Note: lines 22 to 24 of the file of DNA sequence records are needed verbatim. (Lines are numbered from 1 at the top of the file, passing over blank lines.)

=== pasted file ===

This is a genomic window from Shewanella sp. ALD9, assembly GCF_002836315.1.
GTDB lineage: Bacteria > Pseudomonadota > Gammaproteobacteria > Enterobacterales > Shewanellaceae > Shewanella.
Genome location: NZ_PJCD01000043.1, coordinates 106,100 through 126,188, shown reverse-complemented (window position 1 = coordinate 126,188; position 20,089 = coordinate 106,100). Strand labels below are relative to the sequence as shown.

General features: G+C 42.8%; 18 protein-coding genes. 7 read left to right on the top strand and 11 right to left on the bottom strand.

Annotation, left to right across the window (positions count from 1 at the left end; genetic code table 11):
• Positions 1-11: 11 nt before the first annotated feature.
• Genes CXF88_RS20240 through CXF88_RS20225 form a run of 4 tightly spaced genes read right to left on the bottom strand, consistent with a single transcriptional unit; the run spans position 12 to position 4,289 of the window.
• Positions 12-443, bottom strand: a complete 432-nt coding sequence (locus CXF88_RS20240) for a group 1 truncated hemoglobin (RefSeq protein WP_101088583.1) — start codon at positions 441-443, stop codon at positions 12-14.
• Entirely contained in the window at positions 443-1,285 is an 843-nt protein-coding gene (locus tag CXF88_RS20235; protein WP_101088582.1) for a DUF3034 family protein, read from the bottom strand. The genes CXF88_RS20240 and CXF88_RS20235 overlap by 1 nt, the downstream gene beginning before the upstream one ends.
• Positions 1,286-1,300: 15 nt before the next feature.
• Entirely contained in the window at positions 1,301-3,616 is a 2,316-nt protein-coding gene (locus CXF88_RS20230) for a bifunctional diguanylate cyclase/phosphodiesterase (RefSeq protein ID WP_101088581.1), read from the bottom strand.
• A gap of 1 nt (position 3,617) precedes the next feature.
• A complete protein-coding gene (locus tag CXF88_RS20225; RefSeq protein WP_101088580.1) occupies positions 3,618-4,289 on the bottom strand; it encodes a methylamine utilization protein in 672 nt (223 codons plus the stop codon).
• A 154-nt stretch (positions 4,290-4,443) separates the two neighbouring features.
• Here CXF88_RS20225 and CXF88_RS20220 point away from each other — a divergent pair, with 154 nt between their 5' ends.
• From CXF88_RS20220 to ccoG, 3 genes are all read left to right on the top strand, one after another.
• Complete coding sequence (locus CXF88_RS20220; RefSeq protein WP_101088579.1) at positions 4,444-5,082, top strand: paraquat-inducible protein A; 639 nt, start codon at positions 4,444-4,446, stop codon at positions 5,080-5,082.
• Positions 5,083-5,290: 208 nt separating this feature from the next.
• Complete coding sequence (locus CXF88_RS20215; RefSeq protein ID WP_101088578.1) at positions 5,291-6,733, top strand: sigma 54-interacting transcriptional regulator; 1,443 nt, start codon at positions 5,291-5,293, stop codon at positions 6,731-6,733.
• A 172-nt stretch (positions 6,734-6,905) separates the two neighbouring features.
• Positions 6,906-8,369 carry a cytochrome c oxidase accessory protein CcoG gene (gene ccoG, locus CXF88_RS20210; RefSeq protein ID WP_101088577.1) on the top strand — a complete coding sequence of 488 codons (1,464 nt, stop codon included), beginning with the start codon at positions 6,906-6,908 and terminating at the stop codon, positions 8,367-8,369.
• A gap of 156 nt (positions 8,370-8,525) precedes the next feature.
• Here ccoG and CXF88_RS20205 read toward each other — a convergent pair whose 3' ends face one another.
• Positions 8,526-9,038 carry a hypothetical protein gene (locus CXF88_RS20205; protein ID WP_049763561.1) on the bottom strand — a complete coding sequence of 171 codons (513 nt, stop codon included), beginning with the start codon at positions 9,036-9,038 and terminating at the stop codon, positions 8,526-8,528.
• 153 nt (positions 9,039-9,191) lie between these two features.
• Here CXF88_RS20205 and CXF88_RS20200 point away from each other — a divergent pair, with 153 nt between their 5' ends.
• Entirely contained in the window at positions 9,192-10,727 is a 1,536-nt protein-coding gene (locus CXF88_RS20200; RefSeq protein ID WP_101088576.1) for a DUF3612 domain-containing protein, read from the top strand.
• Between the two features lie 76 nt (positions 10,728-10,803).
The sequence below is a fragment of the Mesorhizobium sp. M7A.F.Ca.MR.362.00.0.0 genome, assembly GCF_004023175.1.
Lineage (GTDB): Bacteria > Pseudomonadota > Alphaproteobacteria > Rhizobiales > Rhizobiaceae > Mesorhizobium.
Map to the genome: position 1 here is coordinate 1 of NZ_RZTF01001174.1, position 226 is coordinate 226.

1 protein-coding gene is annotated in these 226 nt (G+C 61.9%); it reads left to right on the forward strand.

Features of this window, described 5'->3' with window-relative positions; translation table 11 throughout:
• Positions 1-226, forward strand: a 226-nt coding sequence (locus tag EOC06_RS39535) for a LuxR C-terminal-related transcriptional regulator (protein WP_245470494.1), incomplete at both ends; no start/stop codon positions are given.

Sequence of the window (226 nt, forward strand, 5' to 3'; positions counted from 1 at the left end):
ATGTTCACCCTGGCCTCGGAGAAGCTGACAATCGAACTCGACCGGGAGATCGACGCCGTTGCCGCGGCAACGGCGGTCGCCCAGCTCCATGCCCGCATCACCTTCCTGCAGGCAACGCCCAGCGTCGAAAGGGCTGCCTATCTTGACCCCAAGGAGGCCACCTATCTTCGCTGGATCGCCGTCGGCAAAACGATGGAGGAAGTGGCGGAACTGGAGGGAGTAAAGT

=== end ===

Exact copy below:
• A gap of 156 nt (positions 8,370-8,525) precedes the next feature.
• Here ccoG and CXF88_RS20205 read toward each other — a convergent pair whose 3' ends face one another.
• Positions 8,526-9,038 carry a hypothetical protein gene (locus CXF88_RS20205; protein ID WP_049763561.1) on the bottom strand — a complete coding sequence of 171 codons (513 nt, stop codon included), beginning with the start codon at positions 9,036-9,038 and terminating at the stop codon, positions 8,526-8,528.